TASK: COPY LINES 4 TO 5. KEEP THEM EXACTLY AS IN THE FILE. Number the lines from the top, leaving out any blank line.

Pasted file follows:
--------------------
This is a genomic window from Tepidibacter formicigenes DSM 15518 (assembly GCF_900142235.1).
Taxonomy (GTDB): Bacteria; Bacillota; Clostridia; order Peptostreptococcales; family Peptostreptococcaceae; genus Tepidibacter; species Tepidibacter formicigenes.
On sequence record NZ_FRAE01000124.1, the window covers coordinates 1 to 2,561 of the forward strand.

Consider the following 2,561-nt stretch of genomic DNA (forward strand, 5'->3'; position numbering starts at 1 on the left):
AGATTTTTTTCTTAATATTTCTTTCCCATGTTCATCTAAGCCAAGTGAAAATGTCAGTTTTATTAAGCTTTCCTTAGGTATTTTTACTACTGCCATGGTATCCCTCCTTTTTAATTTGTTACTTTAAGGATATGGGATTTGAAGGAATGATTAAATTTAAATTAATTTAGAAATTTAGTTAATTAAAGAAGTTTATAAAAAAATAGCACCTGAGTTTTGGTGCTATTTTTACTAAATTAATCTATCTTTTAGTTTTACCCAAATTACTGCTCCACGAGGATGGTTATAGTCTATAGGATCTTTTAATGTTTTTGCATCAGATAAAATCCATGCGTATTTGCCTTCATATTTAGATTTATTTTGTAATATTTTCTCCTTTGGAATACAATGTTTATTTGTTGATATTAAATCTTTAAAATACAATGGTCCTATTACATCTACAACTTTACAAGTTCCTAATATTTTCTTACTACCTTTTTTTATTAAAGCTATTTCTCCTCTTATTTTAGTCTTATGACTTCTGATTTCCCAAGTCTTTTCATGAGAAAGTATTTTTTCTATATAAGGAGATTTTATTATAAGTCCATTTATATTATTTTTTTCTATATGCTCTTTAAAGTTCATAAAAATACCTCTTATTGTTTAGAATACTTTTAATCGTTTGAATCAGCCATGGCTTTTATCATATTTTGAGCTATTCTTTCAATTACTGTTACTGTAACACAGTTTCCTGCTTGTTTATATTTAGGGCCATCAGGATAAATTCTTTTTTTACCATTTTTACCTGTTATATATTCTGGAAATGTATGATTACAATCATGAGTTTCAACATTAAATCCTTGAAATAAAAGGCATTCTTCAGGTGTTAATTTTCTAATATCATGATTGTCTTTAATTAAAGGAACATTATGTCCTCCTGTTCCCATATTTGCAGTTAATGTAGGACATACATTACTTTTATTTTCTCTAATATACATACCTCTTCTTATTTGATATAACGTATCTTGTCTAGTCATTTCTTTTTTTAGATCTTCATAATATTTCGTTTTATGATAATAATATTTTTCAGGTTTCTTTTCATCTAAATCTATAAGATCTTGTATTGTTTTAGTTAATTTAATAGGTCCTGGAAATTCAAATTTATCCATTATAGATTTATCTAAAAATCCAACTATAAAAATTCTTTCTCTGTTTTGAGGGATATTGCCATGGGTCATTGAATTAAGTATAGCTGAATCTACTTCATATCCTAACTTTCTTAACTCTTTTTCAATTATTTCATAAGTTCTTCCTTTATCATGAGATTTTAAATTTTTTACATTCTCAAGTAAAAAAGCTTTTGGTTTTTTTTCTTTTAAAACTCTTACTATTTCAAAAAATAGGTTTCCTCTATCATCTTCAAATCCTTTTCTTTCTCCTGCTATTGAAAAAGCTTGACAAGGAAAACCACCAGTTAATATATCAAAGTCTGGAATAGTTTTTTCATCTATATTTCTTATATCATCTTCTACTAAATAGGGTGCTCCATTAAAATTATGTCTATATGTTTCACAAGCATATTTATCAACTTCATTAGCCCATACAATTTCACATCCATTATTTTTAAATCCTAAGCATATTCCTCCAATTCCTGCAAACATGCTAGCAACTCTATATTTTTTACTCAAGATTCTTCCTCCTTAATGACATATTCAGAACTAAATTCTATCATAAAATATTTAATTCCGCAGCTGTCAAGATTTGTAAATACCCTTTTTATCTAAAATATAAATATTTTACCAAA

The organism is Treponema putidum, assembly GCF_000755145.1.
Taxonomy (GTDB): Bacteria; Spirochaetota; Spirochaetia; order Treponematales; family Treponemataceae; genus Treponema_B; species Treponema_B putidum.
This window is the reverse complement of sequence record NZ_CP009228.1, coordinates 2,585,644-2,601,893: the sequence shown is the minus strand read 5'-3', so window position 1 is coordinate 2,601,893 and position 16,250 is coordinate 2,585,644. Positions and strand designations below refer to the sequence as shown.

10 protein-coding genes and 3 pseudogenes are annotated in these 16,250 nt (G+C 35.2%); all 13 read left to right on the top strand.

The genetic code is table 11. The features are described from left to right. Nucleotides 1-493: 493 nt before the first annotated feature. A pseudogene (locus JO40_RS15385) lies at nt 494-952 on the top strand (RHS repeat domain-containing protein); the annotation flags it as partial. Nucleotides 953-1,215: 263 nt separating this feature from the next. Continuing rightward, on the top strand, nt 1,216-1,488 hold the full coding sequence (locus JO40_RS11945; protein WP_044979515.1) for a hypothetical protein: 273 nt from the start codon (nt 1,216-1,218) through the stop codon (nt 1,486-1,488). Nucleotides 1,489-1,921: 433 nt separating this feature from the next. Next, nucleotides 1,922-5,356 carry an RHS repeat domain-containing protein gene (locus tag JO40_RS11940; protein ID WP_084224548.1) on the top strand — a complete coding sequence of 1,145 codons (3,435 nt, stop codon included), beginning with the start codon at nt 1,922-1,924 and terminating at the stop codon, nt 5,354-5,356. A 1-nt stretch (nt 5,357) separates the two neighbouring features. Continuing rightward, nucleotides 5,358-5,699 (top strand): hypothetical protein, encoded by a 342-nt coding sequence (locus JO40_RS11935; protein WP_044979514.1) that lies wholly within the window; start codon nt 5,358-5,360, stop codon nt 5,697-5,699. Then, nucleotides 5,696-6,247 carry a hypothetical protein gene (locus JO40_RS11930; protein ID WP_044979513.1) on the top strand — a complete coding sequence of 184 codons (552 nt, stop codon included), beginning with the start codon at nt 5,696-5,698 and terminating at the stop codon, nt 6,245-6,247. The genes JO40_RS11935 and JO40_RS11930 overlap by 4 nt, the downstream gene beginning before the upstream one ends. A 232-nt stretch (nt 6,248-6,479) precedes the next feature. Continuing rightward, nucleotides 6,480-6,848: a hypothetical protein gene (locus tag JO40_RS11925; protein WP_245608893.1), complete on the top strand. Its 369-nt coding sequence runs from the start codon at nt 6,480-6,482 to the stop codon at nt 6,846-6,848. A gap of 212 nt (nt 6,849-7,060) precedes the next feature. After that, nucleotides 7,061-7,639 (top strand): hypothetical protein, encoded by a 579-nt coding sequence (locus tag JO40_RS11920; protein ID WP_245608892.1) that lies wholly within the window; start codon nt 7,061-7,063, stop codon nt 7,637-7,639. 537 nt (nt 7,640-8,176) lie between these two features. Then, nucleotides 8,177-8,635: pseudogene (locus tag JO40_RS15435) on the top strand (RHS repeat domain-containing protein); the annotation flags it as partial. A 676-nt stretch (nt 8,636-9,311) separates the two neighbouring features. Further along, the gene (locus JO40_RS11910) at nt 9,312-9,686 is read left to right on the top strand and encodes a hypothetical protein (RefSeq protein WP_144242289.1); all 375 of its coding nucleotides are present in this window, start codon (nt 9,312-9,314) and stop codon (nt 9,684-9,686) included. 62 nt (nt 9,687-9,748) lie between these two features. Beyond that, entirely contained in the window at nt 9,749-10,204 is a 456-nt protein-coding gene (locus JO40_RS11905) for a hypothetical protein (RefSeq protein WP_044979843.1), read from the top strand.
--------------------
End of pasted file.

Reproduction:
Consider the following 2,561-nt stretch of genomic DNA (forward strand, 5'->3'; position numbering starts at 1 on the left):
AGATTTTTTTCTTAATATTTCTTTCCCATGTTCATCTAAGCCAAGTGAAAATGTCAGTTTTATTAAGCTTTCCTTAGGTATTTTTACTACTGCCATGGTATCCCTCCTTTTTAATTTGTTACTTTAAGGATATGGGATTTGAAGGAATGATTAAATTTAAATTAATTTAGAAATTTAGTTAATTAAAGAAGTTTATAAAAAAATAGCACCTGAGTTTTGGTGCTATTTTTACTAAATTAATCTATCTTTTAGTTTTACCCAAATTACTGCTCCACGAGGATGGTTATAGTCTATAGGATCTTTTAATGTTTTTGCATCAGATAAAATCCATGCGTATTTGCCTTCATATTTAGATTTATTTTGTAATATTTTCTCCTTTGGAATACAATGTTTATTTGTTGATATTAAATCTTTAAAATACAATGGTCCTATTACATCTACAACTTTACAAGTTCCTAATATTTTCTTACTACCTTTTTTTATTAAAGCTATTTCTCCTCTTATTTTAGTCTTATGACTTCTGATTTCCCAAGTCTTTTCATGAGAAAGTATTTTTTCTATATAAGGAGATTTTATTATAAGTCCATTTATATTATTTTTTTCTATATGCTCTTTAAAGTTCATAAAAATACCTCTTATTGTTTAGAATACTTTTAATCGTTTGAATCAGCCATGGCTTTTATCATATTTTGAGCTATTCTTTCAATTACTGTTACTGTAACACAGTTTCCTGCTTGTTTATATTTAGGGCCATCAGGATAAATTCTTTTTTTACCATTTTTACCTGTTATATATTCTGGAAATGTATGATTACAATCATGAGTTTCAACATTAAATCCTTGAAATAAAAGGCATTCTTCAGGTGTTAATTTTCTAATATCATGATTGTCTTTAATTAAAGGAACATTATGTCCTCCTGTTCCCATATTTGCAGTTAATGTAGGACATACATTACTTTTATTTTCTCTAATATACATACCTCTTCTTATTTGATATAACGTATCTTGTCTAGTCATTTCTTTTTTTAGATCTTCATAATATTTCGTTTTATGATAATAATATTTTTCAGGTTTCTTTTCATCTAAATCTATAAGATCTTGTATTGTTTTAGTTAATTTAATAGGTCCTGGAAATTCAAATTTATCCATTATAGATTTATCTAAAAATCCAACTATAAAAATTCTTTCTCTGTTTTGAGGGATATTGCCATGGGTCATTGAATTAAGTATAGCTGAATCTACTTCATATCCTAACTTTCTTAACTCTTTTTCAATTATTTCATAAGTTCTTCCTTTATCATGAGATTTTAAATTTTTTACATTCTCAAGTAAAAAAGCTTTTGGTTTTTTTTCTTTTAAAACTCTTACTATTTCAAAAAATAGGTTTCCTCTATCATCTTCAAATCCTTTTCTTTCTCCTGCTATTGAAAAAGCTTGACAAGGAAAACCACCAGTTAATATATCAAAGTCTGGAATAGTTTTTTCATCTATATTTCTTATATCATCTTCTACTAAATAGGGTGCTCCATTAAAATTATGTCTATATGTTTCACAAGCATATTTATCAACTTCATTAGCCCATACAATTTCACATCCATTATTTTTAAATCCTAAGCATATTCCTCCAATTCCTGCAAACATGCTAGCAACTCTATATTTTTTACTCAAGATTCTTCCTCCTTAATGACATATTCAGAACTAAATTCTATCATAAAATATTTAATTCCGCAGCTGTCAAGATTTGTAAATACCCTTTTTATCTAAAATATAAATATTTTACCAAA